Its biggest selling point, however, is the estimated 8.5 hours of battery life, which would put it in one of the highest categories of good battery life.

The Chromebook 2’s smaller brother, the 11.1-inch version, has the same storage capacity with a slightly slower 1.9GHz processor, lower screen resolution of 1,366 x 768, and a marginally lower battery life of eight hours.

For those easily impressed by design features, the new Chromebook 2 will feature a padded leather-imitation back which looks nice and could potentially be practical if anything is dropped on it.

Euro prices have yet to be announced but the 13.3-inch version is expected to retail at US$399 while the 11.1-inch should be US$80 less at US$319.

Chromebook 2

Medion Lifetab tablet

Not content with other retailers releasing a series of low-cost Android tablets, German supermarket chain Aldi has launched its own 7-inch tablet, the Medion Lifetab, which will come in at the less-than €100 range, €99 exactly.

Due to go on sale 27 March, the Chinese-built tablet is hardly going to set the tablet world on fire but will offer a cheap and useful tablet to families and children especially, who are looking to play one of the thousands of games available on Android or Skype with loved ones abroad.

For its price, the LCD screen has a decent resolution of 1,024 x 600 and it features a rather low 2MP rear camera and 0.3MP front-facing camera, so high-resolution images are out of the question.

In terms of computing power, the device has a basic 1.6GHz quad-core processor, 1GB of RAM and 16GB of internal storage, with the option of an additional SD card up to 64GB. The tablet runs on the Android 4.2.2 Jelly Bean OS.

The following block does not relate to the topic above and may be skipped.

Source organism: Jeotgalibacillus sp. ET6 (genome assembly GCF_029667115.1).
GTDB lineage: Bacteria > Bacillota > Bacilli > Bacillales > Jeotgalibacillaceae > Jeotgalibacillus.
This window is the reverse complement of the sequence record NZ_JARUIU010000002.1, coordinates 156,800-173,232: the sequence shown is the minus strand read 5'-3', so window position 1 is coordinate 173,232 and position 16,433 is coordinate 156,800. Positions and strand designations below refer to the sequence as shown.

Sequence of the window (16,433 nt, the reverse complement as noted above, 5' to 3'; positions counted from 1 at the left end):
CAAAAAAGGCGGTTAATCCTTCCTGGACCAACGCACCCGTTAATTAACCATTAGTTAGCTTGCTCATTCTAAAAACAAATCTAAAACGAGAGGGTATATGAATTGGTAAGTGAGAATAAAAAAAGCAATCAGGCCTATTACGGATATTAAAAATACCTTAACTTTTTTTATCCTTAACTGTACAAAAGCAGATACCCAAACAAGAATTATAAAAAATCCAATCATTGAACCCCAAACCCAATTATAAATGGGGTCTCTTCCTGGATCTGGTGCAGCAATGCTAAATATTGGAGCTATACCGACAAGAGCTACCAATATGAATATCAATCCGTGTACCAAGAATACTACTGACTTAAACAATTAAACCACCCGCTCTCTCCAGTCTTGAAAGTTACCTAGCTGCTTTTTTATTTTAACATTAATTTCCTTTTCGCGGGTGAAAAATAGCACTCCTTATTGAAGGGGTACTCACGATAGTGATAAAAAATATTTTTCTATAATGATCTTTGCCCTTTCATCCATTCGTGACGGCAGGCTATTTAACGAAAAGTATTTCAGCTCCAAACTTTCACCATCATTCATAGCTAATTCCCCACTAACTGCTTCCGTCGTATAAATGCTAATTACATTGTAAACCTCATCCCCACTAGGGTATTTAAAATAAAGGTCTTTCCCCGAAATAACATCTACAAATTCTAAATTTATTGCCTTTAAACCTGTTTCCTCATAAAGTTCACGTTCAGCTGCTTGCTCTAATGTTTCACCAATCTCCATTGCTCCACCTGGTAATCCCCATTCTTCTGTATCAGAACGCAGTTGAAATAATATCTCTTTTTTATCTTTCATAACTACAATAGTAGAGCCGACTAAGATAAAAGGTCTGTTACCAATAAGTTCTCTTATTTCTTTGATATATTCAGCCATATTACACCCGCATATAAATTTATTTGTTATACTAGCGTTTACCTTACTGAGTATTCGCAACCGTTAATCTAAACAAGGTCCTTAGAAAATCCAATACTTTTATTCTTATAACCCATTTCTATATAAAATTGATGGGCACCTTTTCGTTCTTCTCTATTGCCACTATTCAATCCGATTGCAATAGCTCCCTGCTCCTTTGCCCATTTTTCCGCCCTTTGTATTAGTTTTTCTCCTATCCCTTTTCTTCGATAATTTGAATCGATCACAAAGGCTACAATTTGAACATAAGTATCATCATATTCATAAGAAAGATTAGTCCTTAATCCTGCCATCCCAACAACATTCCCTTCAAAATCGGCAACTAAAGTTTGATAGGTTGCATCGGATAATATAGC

Perhaps the key selling point is that it hasn’t tinkered with the Android OS like some of its rivals, but has left it as it is, meaning an enjoyable enough means of playing games and keeping the kids entertained on long car journeys.

Cheap tablets are snapped up pretty fast, especially in stores like Aldi, so you may need to pre-order one if you’re particularly keen on it.

Aldi Medion tablet

Wello

With wearable tech, such as smartwatches, expected to be released this year with the ability to monitor people’s fitness regimes, one company is looking to keep people fit with the more traditional, if you can call it that, iPhone, using a health-monitoring case.

Known as Wello, the case will monitor your body with regard to your heart rate, lung capacity, body temperature and other measurements, at a cost of US$199 for iPhone 4S, 5 and 5S users.

The case also has enormous potential for the developing world, where access to doctors and basic healthcare is limited as the person can, with a considerable accuracy, find their vitals using the phone and could then send that data to a doctor miles away.

The device works by the user holding it for a minute or two while hidden sensors take measurements and pass on gathered information to the Wello app. The user will then receive their results almost instantaneously.

Wello case

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Colm Gorey is a journalist with Siliconrepublic.com

editorial@siliconrepublic.com